Friendship, Faith and the Bard MacLean

  • Alasdair Roberts


Among Canada’s pioneer poets John MacLean is uniquely Am Bàrd MacGilleathan.
His ‘The Gloomy Forest’ gave an eloquent account of tree-felling challenges facing
Highland settlers. MacLean’s background in fertile Tiree, where his bardic skills
developed, was very different. This paper focuses on a friendship between the bard
and a priest, Colin Grant, who shared his knowledge of clan-based society. The
friendship flourished in an area of Nova Scotia where faith communities met.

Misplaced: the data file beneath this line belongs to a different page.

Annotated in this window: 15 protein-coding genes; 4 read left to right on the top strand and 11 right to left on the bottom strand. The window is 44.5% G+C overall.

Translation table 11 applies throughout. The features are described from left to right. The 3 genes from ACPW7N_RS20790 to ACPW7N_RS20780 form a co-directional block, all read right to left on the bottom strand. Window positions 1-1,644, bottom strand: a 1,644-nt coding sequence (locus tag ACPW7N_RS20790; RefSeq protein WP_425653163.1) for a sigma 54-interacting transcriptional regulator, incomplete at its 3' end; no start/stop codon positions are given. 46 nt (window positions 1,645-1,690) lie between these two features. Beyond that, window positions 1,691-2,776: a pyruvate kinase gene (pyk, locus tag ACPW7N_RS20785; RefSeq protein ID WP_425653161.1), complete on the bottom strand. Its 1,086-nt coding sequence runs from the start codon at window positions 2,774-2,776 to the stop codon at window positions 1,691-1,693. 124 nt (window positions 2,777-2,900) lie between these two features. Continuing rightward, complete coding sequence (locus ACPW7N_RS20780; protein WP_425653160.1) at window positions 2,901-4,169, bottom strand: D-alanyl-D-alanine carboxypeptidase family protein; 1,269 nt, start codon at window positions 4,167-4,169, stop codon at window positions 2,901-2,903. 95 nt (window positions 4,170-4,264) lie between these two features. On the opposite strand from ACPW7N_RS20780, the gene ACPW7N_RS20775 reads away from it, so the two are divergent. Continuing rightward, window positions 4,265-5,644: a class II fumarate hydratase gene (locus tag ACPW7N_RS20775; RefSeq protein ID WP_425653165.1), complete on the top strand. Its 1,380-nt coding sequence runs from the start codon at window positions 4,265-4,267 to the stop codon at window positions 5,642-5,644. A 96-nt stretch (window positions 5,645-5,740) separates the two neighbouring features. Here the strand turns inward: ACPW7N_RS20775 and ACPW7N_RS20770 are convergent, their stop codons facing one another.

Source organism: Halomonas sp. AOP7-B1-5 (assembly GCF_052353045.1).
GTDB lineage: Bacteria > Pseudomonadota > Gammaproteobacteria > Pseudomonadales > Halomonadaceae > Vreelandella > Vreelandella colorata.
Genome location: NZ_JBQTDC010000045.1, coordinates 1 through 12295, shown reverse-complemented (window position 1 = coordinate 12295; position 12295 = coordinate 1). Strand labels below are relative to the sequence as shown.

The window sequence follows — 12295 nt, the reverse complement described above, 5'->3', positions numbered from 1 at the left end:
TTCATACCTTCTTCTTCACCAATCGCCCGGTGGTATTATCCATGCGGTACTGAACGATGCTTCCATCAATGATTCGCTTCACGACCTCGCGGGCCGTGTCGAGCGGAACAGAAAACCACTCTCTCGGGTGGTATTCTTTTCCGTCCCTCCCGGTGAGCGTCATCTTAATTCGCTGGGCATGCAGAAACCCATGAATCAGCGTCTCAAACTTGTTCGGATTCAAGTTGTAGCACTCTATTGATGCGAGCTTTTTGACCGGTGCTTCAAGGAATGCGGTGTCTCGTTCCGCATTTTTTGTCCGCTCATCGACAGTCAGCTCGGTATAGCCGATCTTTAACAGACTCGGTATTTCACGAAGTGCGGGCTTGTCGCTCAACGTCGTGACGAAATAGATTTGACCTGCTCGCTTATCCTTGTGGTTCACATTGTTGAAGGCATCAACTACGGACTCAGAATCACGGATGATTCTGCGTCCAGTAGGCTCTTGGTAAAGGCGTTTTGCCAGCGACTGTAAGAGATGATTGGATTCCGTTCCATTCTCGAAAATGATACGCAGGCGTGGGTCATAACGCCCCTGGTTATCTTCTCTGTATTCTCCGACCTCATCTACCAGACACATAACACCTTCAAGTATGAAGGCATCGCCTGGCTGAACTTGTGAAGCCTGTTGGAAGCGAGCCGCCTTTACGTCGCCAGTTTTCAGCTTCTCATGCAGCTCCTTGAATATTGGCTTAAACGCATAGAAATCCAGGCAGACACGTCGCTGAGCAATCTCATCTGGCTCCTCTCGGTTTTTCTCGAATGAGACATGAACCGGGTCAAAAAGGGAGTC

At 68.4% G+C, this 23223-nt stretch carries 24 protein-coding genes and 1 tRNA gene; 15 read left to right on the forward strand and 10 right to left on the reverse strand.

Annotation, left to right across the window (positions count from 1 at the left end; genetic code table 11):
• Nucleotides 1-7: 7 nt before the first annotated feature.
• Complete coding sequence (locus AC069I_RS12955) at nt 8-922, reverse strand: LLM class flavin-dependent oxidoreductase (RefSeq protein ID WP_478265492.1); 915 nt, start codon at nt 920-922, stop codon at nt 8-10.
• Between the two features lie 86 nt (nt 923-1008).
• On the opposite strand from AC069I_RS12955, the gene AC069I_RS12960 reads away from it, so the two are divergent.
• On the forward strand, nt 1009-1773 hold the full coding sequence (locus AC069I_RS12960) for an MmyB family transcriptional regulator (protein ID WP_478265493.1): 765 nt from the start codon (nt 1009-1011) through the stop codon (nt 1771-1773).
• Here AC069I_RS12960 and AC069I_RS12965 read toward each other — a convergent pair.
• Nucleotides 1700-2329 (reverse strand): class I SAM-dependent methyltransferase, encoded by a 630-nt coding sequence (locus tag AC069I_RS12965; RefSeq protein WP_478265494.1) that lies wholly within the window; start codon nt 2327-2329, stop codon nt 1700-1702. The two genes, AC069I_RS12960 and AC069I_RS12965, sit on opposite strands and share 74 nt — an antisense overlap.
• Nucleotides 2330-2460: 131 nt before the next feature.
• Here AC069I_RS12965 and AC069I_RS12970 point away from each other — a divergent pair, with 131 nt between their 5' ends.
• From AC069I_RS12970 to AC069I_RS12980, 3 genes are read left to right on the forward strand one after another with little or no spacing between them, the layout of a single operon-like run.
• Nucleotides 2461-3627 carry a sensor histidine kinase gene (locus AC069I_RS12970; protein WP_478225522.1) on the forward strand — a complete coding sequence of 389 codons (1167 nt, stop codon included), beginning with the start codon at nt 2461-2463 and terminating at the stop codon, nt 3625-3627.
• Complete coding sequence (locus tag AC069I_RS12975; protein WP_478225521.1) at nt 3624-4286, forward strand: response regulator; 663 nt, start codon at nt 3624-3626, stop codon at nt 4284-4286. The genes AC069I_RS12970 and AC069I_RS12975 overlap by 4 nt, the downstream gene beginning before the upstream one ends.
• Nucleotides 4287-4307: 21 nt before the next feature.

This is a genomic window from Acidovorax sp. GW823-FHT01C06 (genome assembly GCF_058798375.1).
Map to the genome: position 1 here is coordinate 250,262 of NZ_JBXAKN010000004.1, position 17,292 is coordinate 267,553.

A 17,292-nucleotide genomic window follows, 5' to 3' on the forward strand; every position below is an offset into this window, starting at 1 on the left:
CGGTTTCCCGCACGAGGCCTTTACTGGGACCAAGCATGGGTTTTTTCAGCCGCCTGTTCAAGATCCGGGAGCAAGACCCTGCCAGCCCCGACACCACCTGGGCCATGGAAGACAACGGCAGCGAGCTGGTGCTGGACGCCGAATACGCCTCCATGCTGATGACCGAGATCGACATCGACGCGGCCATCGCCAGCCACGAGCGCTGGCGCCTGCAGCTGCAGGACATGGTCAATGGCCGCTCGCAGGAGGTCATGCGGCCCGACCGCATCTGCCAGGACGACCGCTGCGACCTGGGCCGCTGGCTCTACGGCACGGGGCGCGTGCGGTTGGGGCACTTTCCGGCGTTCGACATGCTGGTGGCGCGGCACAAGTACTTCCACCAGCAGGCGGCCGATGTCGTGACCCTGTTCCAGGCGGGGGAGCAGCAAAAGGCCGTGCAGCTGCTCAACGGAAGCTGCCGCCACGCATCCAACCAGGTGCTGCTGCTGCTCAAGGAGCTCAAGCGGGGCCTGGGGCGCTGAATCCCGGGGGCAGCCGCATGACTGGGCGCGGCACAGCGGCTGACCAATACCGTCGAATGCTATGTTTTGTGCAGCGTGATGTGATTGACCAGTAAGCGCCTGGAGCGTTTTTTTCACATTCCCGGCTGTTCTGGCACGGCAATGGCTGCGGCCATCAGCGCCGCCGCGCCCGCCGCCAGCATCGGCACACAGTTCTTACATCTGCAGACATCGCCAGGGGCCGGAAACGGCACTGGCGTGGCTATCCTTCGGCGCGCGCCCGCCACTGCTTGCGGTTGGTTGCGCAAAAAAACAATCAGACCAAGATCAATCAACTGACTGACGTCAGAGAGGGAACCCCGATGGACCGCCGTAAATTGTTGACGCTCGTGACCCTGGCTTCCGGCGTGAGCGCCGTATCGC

Protestants from the northern Highlands put down roots in Pictou while Catholics
from further west settled in Antigonish and Cape Breton. The personal friendship
reflected a period of shared Gaelic culture when clergy were in short supply.
Scripture in Gaelic helped to establish Calvinist values, while Catholic belief and
practice continued to draw on an imaginative folk-culture. The bard’s praise-poetry
for the priest followed him to death, but MacLean turned to spiritual verse as faith
communities drew apart.

How to Cite
Roberts, A. (2022) “Friendship, Faith and the Bard MacLean”, Scottish Studies, 39, p. 228. doi: 10.2218/ss.v39.7169.